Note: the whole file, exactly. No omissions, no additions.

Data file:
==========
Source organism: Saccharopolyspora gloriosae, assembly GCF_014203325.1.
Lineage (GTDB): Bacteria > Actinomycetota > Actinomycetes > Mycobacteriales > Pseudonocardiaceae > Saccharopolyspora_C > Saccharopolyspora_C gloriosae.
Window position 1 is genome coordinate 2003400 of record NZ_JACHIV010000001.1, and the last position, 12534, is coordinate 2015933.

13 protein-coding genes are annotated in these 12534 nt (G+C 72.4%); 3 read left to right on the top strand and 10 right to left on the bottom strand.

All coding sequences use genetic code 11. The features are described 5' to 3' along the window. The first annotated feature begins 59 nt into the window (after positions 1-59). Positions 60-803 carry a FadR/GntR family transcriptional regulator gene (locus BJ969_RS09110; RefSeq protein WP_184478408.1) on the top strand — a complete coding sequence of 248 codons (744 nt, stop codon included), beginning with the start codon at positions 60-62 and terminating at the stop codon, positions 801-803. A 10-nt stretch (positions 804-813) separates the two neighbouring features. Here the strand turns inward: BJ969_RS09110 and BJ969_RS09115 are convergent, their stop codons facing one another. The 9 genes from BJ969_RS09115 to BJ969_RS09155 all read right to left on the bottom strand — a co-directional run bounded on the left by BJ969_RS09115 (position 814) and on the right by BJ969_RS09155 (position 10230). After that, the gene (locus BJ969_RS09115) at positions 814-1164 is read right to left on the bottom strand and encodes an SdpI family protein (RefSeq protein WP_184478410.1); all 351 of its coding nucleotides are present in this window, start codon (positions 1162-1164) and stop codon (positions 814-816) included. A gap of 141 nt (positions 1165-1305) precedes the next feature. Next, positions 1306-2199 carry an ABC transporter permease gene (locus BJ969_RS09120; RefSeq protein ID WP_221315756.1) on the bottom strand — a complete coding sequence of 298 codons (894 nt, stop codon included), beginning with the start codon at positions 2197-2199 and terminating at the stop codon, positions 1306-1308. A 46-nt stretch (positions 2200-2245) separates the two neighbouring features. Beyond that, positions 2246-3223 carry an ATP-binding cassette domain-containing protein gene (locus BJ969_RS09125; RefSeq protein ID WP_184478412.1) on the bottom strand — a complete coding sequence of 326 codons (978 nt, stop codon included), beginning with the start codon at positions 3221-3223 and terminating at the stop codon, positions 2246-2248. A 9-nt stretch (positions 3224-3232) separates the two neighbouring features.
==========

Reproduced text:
Source organism: Saccharopolyspora gloriosae, assembly GCF_014203325.1.
Lineage (GTDB): Bacteria > Actinomycetota > Actinomycetes > Mycobacteriales > Pseudonocardiaceae > Saccharopolyspora_C > Saccharopolyspora_C gloriosae.
Window position 1 is genome coordinate 2003400 of record NZ_JACHIV010000001.1, and the last position, 12534, is coordinate 2015933.

13 protein-coding genes are annotated in these 12534 nt (G+C 72.4%); 3 read left to right on the top strand and 10 right to left on the bottom strand.

All coding sequences use genetic code 11. The features are described 5' to 3' along the window. The first annotated feature begins 59 nt into the window (after positions 1-59). Positions 60-803 carry a FadR/GntR family transcriptional regulator gene (locus BJ969_RS09110; RefSeq protein WP_184478408.1) on the top strand — a complete coding sequence of 248 codons (744 nt, stop codon included), beginning with the start codon at positions 60-62 and terminating at the stop codon, positions 801-803. A 10-nt stretch (positions 804-813) separates the two neighbouring features. Here the strand turns inward: BJ969_RS09110 and BJ969_RS09115 are convergent, their stop codons facing one another. The 9 genes from BJ969_RS09115 to BJ969_RS09155 all read right to left on the bottom strand — a co-directional run bounded on the left by BJ969_RS09115 (position 814) and on the right by BJ969_RS09155 (position 10230). After that, the gene (locus BJ969_RS09115) at positions 814-1164 is read right to left on the bottom strand and encodes an SdpI family protein (RefSeq protein WP_184478410.1); all 351 of its coding nucleotides are present in this window, start codon (positions 1162-1164) and stop codon (positions 814-816) included. A gap of 141 nt (positions 1165-1305) precedes the next feature. Next, positions 1306-2199 carry an ABC transporter permease gene (locus BJ969_RS09120; RefSeq protein ID WP_221315756.1) on the bottom strand — a complete coding sequence of 298 codons (894 nt, stop codon included), beginning with the start codon at positions 2197-2199 and terminating at the stop codon, positions 1306-1308. A 46-nt stretch (positions 2200-2245) separates the two neighbouring features. Beyond that, positions 2246-3223 carry an ATP-binding cassette domain-containing protein gene (locus BJ969_RS09125; RefSeq protein ID WP_184478412.1) on the bottom strand — a complete coding sequence of 326 codons (978 nt, stop codon included), beginning with the start codon at positions 3221-3223 and terminating at the stop codon, positions 2246-2248. A 9-nt stretch (positions 3224-3232) separates the two neighbouring features.